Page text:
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Transportation Researchers Find Unusual Source For Environmentally Friendly Snow and Ice Control

American Government Special Collections Reference Desk

American Government

Transportation Researchers Find Unusual Source For Environmentally Friendly Snow and Ice Control

Federal Highway Administration
December 7, 1999

FOR IMMEDIATE RELEASE
Tuesday, December 7, 1999
Contact: Karen Whitney
Tel.: 202-366-0660
FHWA 76-99

U.S. Transportation Secretary Rodney E. Slater today announced that researchers have discovered how cheap feedstocks, such as cheese whey, can be used to make inexpensive calcium magnesium acetate (CMA), an environmentally-friendly snow and ice control material used for roadway deicing and anti-icing.

Several states use CMA to maintain the safety and efficiency of highways and bridges during the winter months.

"President Clinton and Vice President Gore are committed to protecting the environment and improving safety, their highest transportation priority," Secretary Slater said. "The results of this research can help improve the quality of life in our communities and make them safer for motorists and pedestrians alike."

The Federal Highway Administration (FHWA), in partnership with the New York State Energy Research and Development Authority and several state highway agencies, funded the research which involves fermenting cheese whey to produce acetic acid which, in turn, reacts with lime to produce CMA. Researchers from Ohio State University’s Department of Chemical Engineering conducted the research on behalf of the agencies.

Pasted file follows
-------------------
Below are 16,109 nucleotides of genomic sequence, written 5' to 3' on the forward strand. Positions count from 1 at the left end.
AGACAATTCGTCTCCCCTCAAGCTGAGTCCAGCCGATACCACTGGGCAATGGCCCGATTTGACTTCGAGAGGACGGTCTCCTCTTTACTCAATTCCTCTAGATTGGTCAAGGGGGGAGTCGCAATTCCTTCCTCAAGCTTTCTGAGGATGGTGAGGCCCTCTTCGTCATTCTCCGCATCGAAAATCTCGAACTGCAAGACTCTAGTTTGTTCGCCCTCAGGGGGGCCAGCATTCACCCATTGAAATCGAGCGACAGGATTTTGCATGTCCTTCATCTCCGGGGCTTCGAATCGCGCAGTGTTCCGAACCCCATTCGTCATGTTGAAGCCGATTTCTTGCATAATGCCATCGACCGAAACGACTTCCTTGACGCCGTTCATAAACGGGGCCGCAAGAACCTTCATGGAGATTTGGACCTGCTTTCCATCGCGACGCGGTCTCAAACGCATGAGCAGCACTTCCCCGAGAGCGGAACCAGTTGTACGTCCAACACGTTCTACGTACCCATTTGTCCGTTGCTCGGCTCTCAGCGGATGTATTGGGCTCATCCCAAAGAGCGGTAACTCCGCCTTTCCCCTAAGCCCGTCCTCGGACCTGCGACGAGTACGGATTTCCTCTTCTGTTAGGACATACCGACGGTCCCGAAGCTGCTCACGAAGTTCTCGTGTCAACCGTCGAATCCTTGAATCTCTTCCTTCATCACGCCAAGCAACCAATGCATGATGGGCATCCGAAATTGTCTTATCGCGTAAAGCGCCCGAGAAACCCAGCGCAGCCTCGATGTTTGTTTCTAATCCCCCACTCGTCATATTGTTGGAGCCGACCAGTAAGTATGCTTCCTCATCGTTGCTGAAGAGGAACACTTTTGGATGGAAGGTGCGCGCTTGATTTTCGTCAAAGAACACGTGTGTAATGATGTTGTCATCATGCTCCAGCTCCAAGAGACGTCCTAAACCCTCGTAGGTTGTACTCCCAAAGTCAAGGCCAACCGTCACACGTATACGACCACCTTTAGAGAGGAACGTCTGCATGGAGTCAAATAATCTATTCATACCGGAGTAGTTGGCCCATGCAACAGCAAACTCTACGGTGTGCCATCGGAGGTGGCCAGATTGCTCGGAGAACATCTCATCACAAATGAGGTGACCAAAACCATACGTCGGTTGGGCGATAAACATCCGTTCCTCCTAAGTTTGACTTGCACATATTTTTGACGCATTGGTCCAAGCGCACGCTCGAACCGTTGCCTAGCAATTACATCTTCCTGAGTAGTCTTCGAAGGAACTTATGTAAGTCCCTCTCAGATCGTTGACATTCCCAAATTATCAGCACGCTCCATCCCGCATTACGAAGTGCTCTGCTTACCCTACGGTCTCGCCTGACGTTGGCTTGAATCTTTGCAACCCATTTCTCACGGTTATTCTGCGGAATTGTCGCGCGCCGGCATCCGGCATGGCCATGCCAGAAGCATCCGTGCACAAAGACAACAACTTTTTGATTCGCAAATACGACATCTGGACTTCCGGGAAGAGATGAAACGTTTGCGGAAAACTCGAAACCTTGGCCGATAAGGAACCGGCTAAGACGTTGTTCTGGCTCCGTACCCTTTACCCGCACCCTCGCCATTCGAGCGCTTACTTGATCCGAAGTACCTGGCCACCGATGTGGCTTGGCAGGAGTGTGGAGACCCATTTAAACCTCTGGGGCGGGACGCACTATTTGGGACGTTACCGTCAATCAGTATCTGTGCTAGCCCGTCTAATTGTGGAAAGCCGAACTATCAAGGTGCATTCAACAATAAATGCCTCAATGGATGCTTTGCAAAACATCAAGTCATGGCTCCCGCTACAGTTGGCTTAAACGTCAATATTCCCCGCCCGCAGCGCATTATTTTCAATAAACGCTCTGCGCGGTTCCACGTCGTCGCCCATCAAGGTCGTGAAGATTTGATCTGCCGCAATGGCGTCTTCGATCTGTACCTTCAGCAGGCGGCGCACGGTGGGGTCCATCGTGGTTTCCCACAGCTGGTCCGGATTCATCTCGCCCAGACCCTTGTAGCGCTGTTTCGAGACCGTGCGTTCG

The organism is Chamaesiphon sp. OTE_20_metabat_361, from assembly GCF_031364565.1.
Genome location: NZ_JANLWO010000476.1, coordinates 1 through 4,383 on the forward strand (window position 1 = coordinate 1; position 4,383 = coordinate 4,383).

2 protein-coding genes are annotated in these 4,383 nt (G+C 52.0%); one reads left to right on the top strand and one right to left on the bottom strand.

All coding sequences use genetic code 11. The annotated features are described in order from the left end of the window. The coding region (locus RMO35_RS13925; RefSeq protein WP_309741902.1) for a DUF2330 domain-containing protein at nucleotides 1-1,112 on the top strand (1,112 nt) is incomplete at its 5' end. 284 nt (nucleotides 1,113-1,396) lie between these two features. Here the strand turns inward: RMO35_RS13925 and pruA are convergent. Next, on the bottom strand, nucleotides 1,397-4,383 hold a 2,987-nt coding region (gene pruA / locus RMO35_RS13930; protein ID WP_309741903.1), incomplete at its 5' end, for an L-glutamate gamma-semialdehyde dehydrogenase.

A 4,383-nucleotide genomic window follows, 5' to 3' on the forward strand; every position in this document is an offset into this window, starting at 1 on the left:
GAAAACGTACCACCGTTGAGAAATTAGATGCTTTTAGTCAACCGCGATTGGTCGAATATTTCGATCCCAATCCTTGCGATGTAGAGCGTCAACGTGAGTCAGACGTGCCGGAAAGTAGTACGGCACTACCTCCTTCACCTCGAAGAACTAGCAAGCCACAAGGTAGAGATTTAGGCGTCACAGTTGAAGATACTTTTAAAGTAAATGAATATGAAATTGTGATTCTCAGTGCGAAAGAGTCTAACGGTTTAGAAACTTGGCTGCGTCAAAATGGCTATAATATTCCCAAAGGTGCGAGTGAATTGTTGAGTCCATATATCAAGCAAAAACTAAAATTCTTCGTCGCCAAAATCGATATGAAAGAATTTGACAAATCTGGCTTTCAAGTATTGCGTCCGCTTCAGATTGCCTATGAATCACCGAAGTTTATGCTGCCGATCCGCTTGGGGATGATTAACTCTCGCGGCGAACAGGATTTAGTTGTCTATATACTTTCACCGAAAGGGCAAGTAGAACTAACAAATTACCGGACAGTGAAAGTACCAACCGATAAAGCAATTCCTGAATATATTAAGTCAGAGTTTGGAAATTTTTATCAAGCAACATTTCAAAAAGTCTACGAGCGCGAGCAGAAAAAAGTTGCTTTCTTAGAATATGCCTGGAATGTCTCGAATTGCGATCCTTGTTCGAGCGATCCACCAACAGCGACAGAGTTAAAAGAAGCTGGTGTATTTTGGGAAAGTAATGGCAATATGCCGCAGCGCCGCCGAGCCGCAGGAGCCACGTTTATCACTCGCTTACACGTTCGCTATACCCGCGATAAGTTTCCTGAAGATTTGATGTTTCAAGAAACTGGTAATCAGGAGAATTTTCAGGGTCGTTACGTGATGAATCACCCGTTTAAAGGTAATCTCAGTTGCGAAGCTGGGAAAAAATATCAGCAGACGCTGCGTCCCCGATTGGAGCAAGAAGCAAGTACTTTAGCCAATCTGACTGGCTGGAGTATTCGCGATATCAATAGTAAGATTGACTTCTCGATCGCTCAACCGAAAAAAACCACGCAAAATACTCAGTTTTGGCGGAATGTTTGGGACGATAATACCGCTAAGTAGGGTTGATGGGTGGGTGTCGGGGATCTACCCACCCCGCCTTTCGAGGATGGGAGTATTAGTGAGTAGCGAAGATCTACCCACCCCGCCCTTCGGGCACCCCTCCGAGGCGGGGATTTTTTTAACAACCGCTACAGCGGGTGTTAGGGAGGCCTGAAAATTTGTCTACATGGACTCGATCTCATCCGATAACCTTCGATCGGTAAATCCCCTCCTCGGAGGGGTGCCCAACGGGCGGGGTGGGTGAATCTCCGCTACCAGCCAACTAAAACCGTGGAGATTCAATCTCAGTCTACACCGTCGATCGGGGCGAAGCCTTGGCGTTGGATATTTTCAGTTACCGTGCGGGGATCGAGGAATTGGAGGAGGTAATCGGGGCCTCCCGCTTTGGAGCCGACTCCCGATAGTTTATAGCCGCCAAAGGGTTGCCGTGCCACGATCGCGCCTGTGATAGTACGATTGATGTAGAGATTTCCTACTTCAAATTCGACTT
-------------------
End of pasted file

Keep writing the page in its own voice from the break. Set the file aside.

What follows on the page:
"Some of the largest strides in research come from a willingness to find significance in the seemingly insignificant," FHWA Administrator Kenneth R. Wykle said about the use of the cheese byproduct. "This discovery is tremendously valuable because it illustrates the kind of ingenuity and resourcefulness that will enable us to meet the transportation challenges of the new millennium."

CMA is a mixture of calcium acetate and magnesium acetate and has a deicing ability comparable to salt. Although salt is less expensive, CMA has no significant health or environmental concerns. It is not corrosive to vehicles and not harmful to concrete, structural steel, vegetation, fish or other aquatic life.

Many states have expressed interest in the findings which show that production of acetate from waste liquid whey could provide approximately 1.7 billion pounds per year of low cost CMA and potassium acetate for highway and airport runway deicing and anti-icing materials.

Deicing tests have shown that the whey-based product has an equal or slightly better ice penetration rate than that of commercial CMA. Cost analysis shows that CMA made from cheese whey can be produced at a cost of less than 30 percent of the current market price for commercial CMA, helping to make environmentally-friendly winter highway maintenance operations more cost-effective. Researchers have also developed methods for producing CMA from sewage sludge with similar results.

The results of this study are documented in a report (FHWA- RD-98-174) titled Calcium Magnesium Acetate at Lower Production Cost: Production of CMA Deicer from Cheese Whey.

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